‘These teenage boys and girls! Why don’t they realise that they are so silly!’ Does this opinion sound familiar to you? There wouldn’t be a single family where this sentence wasn’t uttered at least once. This isn’t merely opined about adolescent boys and girls. A woman of twenty years might find the deeds of a ten year old silly and vice versa, which holds true for any two people belonging to age groups which are a decade apart. However, if they judged matters transferring their bodies for once, to the other one’s shoes, they would understand the importance those matters have in the other person’s life and gradually learn to respect those. I know that I loved everything that I spent my time on when I was in my teens. Because I find a few of them silly now, does it mean that I regret having engaged in those back then? Absolutely not. It made me what I am today. Let the other people in your lives, be it your friend, parents, cousins, colleagues, whoever it be, believe in whatever suits his/her astute judgement and desires, appropriate for their age; as long as it is not harmful, hideous, utterly foolish, illogical or incendiary. Let them be what they are.
But does all this talk on maturity assert that being adult takes the fun out of your lives? Each stage of life comes tagged with appropriate forms of pleasure. I treasure the memories of my childhood dearly. I wish at times that I could fly back to those innocent days and forbid myself from growing up. At the same time, if asked whether I would like to spend my present days immersed in the deeds I found enticing back then, would I reply in affirmative? I wouldn’t. I have my own set of hobbies and habits that keep me happy now. I wouldn’t trade them permanently for anything else. Perhaps occasionally I might indulge in an act of childishness(which I love to while at my reminiscent best), but not otherwise and definitely not always. I realise that I have changed. But those changes are inevitable and I don’t regret them. Nor have the changes taken the spirit away from my soul. To be happy and content in whatever you believe in and to stand by it, at each stage of life, matters the most- be it ten years, twenty years, thirty years or sixty years. Life is indeed a delicacy, waiting welcomingly, to be relished. Each stage of life is unique in its own ways. If childhood was an exciting, soft, creamy mousse, adolescence is a crunchy sweet, enticing wafer. If middle age is a taut, tender, perfectly set pudding, senility is a firm, smooth, moulded, éclairs. That said, can you guess what remains to be told here in this post? Ah, yes. Run. Take your pick, suck it up to the last atom sans regret and don’t forget to savor it wholeheartedly as long as it lasts.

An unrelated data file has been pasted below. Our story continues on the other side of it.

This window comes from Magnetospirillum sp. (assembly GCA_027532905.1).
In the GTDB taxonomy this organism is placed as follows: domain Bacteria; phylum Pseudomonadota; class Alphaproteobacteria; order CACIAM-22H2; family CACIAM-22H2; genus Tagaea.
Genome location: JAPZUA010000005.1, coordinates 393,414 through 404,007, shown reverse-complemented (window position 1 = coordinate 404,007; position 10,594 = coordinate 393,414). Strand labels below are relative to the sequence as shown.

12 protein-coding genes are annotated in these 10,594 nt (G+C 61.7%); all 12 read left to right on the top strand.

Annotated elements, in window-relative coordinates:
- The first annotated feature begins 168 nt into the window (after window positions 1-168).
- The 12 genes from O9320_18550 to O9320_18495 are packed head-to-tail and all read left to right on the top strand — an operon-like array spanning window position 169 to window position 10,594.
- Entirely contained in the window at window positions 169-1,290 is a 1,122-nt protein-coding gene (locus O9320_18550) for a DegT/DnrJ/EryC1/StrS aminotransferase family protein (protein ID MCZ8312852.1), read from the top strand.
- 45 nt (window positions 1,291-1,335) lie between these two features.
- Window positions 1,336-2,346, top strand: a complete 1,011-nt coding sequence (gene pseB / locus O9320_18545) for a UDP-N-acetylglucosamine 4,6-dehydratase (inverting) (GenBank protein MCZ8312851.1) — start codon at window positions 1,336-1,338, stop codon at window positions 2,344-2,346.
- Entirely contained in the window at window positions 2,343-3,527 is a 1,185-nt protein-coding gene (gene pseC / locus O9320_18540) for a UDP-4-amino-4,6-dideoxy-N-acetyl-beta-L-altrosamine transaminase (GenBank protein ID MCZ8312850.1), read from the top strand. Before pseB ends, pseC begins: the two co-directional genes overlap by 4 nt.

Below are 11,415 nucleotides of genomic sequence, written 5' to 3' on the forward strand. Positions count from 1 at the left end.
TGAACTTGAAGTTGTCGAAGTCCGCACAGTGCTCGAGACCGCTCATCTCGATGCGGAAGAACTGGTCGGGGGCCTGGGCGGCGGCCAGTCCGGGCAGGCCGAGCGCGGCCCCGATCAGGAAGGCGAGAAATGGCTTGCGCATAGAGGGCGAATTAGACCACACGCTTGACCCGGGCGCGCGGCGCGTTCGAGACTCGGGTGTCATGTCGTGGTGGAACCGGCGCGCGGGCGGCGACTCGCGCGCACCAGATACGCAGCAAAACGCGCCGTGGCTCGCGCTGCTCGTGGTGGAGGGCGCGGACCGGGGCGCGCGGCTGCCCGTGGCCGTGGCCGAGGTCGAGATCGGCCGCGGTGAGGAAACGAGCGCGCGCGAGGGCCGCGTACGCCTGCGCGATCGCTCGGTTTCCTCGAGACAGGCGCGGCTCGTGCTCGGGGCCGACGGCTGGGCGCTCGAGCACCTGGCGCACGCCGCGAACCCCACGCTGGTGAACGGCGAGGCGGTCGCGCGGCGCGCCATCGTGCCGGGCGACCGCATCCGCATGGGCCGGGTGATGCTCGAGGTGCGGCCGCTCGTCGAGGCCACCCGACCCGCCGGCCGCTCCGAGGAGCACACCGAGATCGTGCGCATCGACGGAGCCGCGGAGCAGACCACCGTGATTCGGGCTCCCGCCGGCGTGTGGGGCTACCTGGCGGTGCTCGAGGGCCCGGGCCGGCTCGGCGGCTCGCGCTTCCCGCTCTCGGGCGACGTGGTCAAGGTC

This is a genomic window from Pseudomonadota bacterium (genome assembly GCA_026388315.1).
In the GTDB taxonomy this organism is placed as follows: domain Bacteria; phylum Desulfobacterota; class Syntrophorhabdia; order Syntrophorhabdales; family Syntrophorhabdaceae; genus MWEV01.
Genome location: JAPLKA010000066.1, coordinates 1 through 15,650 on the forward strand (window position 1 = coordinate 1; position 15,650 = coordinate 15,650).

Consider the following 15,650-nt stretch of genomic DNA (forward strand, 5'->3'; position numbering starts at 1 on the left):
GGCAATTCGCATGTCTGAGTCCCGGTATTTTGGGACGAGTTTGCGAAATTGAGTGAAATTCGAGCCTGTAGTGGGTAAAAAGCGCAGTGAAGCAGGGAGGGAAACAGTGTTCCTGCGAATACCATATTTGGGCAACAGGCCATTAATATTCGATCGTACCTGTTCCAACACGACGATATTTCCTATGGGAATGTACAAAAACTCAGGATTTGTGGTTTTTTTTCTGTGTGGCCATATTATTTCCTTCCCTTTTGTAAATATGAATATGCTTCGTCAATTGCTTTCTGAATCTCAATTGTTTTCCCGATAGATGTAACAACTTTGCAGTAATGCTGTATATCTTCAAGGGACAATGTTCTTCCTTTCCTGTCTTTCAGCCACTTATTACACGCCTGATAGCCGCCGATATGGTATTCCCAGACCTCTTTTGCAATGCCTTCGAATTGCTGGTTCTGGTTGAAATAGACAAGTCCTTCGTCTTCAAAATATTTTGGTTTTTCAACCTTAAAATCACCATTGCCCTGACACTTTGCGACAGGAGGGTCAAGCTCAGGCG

So, tell me, do you enjoy being your age? Have you too, like me, changed over the years?
P.S: This post is tagged with ‘Mid Week Quests’, a sub section of this blog where I write on a Wednesday, about random nuggets from my life .